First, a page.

Janus-headed policy if ever there was.

The cause of this, if you ask me, is that the policians making those policies were the ones who attended university when it was free, unlimited, and you could study for 7-10 years on something that's supposed to take only 4. That's the mental image those politicians have in mind when making decisions about education, while that image has become wholly untrue over time.

Back in those days, you had for instance 2 resits of any exam, without any requirements. So (according to the faculty head I interviewed for a student magazine) half the students wouldn't show up at the exam, and a good part of them only had a look at the test and then left. All were counting on making it through the resit. And in those days, studying allowances were so high, and student housing so widely available, you never needed a to have a job while studying.

These days, resits are bound to heavy restrictions and most people who fail a subject don't get one. Also you need to work next to your studies to be able to afford living.

So basically due to that age gap, you have politicians still thinking that students have an easy life and can easily be made to both pay more and work harder, while they're the poorest members of society and if you catch a bad break with your housing, you need to put in 50-60 hours a week in studying and work, and all the stress and health damage that comes with such conditions.

So am I going to vote for someone in their 60's or 70's? No. Not unless they can prove they understand what's going on.

Karma168:
This was a point raised by a friend tonight. Hilary Clinton was touted as a possible Democrat candidate in the 2016 election but would probably suffer due to the fact she would be 69 during the election and probably 'past it' in terms of being able to run the country.

Well, this is something of an issue. Not simply for her, but for all elected officials - look at how things like video games and the internet tend to be treated by lawmakers, particularly elderly ones. More often than not they simply don't understand, and make knee-jerk decisions for fear of change.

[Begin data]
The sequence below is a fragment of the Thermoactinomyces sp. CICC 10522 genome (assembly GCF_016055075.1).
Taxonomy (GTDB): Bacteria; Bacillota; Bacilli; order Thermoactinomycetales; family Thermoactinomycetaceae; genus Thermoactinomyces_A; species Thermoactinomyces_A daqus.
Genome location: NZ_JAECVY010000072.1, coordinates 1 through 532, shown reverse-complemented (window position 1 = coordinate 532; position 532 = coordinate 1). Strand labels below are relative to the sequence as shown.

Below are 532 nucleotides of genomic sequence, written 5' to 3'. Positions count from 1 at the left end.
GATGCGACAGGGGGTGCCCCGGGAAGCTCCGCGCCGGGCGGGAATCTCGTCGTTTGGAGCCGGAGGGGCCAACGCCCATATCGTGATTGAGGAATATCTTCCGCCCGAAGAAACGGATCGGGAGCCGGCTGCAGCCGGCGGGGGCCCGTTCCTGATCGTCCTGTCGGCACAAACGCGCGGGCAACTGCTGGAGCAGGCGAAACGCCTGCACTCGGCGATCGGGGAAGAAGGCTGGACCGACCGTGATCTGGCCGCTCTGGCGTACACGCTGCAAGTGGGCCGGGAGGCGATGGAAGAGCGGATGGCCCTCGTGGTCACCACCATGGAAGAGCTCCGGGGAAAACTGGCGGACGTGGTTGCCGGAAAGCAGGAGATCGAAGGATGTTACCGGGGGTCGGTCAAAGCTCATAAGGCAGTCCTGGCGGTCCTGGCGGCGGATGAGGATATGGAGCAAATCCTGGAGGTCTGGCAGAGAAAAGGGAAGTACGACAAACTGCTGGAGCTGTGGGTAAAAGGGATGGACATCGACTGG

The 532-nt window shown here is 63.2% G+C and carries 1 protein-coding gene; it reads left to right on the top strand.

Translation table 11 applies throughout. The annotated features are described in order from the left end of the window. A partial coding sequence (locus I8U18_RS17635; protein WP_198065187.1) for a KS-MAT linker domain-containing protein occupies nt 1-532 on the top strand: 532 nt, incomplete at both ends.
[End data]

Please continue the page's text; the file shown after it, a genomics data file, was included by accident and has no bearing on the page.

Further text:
We have this strange idea that age brings wisdom and a cool head, where in reality it often brings on reactionary conservatism and means our lawmakers are out of touch. Not every old person is wise, some of them have just been stupid for a long time.

Karma168:
However John McCain was 72 during the 2008 election campaign and (from my memory) no issue was raised about his age.

Um...wasn't that one of the major issues of the election?

Karma168:
Is there an idea of attributing traits to candidates (age, ideology, etc.) that try to portray them as unsuitable for the role instead of the truth? (e.g. we don't want a woman as the POTUS) Is the idea of moving the excuse of why a candidate is unsuitable just a way of deflecting from racist/misogynistic accusations?

Yes and no. For some people it is, but some people may have legitimate concerns. F'rinstance, right now in England we're run by a coalition of very, very rich men. Is this sufficient grounds to claim they don't make good rulers? Not exactly. However, when they start making claims that they understand the life of the average person (they haven't the faintest idea), tell us that we're all struggling together (them in their mansions, everyone else unable to pay exorbitant rent) and then cut essential public services and benefit to the desperate...well, you tell me - do you think the fact that they're extremely rich men really effect their governance?

It isn't just about disliking the policies or the people, it's a legitimate grievance.

 

Reply to Thread

This thread is locked